Contributor License Agreement etc.

Thanks!

-0xe1a

Mark Howe
Joined: 2009-10-22,
User offline. Last seen 42 years 45 weeks ago.
Re: State of XML projects

Hi,

A few thoughts for the wishlist from someone with a fairly extensive
XSLT background who is new to Scala.

1: My biggest concern is the following, from the Burak's Scala Tutorial
(which, incidentally, appears to be HTML served with a PDF mimetype):

***

The current implementation will not properly stratify namespace bindings
when elements from different scopes are combined. This is not a problem
when querying or processing XML data, but it might lead to wrong
namespace bindings when serializing XML. A modified version of the
serializing algorithm can solve the problem by introducing namespace
declarations and undeclarations in the right place. Since it seems a
rare problem and developers can stratify namespaces themselves in a
given XML application, your humble author and scala.xml maintainer did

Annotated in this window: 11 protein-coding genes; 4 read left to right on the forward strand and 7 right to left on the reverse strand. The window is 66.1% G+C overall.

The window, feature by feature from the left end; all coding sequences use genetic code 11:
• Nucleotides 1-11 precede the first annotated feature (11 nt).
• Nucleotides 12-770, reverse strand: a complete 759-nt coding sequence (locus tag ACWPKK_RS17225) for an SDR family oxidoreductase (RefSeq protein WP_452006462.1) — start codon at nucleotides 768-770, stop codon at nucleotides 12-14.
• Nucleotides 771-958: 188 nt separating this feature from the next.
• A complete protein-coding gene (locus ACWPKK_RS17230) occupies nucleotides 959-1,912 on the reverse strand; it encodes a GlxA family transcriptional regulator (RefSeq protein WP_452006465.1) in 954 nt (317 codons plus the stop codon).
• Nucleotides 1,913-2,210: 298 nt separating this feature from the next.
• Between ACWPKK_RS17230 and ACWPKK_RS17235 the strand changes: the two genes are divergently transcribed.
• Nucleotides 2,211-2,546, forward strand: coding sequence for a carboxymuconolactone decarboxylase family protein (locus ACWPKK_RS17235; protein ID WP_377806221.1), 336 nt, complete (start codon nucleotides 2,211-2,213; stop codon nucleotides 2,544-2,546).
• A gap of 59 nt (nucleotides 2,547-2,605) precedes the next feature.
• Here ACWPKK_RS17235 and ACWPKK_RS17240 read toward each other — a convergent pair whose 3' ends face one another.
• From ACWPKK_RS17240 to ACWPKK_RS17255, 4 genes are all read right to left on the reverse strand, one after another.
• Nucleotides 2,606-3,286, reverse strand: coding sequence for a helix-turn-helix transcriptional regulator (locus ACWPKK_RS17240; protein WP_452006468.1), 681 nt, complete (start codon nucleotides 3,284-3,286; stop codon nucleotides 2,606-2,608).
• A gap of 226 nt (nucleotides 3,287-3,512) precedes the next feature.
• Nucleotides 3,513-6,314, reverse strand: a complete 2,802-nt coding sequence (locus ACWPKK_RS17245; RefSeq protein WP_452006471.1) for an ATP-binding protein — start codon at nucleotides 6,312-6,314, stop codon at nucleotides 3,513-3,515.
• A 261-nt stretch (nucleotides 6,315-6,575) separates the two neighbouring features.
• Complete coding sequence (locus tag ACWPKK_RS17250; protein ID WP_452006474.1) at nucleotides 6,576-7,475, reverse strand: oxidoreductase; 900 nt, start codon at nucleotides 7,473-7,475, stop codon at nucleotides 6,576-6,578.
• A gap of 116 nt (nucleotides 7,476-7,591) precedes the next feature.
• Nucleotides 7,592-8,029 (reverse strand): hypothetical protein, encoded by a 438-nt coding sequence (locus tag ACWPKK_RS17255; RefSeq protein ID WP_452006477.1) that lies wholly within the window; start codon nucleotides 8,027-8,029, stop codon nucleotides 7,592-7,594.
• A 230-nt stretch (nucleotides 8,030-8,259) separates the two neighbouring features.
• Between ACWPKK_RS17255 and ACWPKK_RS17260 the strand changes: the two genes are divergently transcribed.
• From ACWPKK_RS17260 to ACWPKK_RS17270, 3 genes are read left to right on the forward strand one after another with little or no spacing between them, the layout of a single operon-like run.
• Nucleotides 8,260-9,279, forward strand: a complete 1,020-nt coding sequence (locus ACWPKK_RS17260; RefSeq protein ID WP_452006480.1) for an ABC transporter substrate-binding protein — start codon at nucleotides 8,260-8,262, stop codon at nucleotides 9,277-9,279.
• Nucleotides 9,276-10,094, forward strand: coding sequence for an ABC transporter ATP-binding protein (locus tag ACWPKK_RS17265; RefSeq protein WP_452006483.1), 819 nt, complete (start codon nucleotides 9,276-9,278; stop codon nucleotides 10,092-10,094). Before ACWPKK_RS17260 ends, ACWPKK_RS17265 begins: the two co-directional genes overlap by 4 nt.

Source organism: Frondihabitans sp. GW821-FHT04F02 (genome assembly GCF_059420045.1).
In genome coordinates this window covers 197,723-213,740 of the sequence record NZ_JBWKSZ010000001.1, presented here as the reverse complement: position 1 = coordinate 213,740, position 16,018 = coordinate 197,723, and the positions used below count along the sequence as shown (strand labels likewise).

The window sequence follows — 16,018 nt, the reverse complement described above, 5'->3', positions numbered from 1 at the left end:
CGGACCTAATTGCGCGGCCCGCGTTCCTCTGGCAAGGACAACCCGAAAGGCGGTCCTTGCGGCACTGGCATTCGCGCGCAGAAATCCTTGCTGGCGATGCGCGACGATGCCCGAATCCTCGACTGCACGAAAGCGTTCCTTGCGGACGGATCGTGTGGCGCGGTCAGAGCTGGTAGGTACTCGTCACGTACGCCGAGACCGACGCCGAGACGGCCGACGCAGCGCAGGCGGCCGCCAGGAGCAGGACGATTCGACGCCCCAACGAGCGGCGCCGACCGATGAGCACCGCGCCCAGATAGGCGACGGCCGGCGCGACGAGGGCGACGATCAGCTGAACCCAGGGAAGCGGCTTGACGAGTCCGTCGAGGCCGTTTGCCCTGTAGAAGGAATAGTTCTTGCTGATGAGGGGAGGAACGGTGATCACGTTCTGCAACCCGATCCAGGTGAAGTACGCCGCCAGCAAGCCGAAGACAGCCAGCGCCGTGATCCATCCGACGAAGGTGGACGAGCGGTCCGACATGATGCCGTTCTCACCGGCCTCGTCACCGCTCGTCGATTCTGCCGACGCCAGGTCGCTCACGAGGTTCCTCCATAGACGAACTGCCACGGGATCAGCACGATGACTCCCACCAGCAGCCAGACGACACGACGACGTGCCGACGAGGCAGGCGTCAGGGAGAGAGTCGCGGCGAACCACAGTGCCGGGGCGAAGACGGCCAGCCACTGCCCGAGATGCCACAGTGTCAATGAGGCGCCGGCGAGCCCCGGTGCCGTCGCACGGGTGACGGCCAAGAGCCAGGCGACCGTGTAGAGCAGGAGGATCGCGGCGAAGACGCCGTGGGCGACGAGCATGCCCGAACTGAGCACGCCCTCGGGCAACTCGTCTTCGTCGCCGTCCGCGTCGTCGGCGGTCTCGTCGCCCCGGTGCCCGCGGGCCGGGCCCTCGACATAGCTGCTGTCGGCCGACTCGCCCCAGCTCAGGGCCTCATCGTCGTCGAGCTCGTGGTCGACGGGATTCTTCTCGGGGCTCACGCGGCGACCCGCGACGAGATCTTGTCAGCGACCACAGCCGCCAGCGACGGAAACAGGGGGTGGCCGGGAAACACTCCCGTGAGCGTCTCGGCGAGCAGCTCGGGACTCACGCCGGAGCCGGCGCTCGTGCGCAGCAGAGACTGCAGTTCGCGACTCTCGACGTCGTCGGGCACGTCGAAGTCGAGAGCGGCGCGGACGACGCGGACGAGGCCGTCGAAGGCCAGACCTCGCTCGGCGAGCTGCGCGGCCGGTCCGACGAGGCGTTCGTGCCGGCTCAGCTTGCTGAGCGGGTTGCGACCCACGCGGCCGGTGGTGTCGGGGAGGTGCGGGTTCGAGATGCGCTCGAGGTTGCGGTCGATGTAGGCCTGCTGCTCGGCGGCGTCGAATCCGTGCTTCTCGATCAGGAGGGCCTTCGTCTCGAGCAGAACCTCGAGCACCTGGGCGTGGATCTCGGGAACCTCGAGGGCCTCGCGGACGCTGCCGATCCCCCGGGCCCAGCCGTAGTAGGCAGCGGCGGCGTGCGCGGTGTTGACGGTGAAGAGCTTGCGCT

not consider this issue a priority.

***

I don't know exactly what "will not properly stratify namespace
bindings" means. I ran it past an XML Guild member who didn't recognise
the terminology. But if it means that Scala XML isn't currently 100% W3C
compliant wrt namespaces, that seems to me like a huge issue in the long
term.

It manifestly hasn't been an issue for cranking out HTML, and it
probably isn't a problem for application programmers who want to do a
bit of XML when they have to (which, tellingly, is the line taken in the
XML chapters of all four Scala books I've looked at, ie "XML sucks but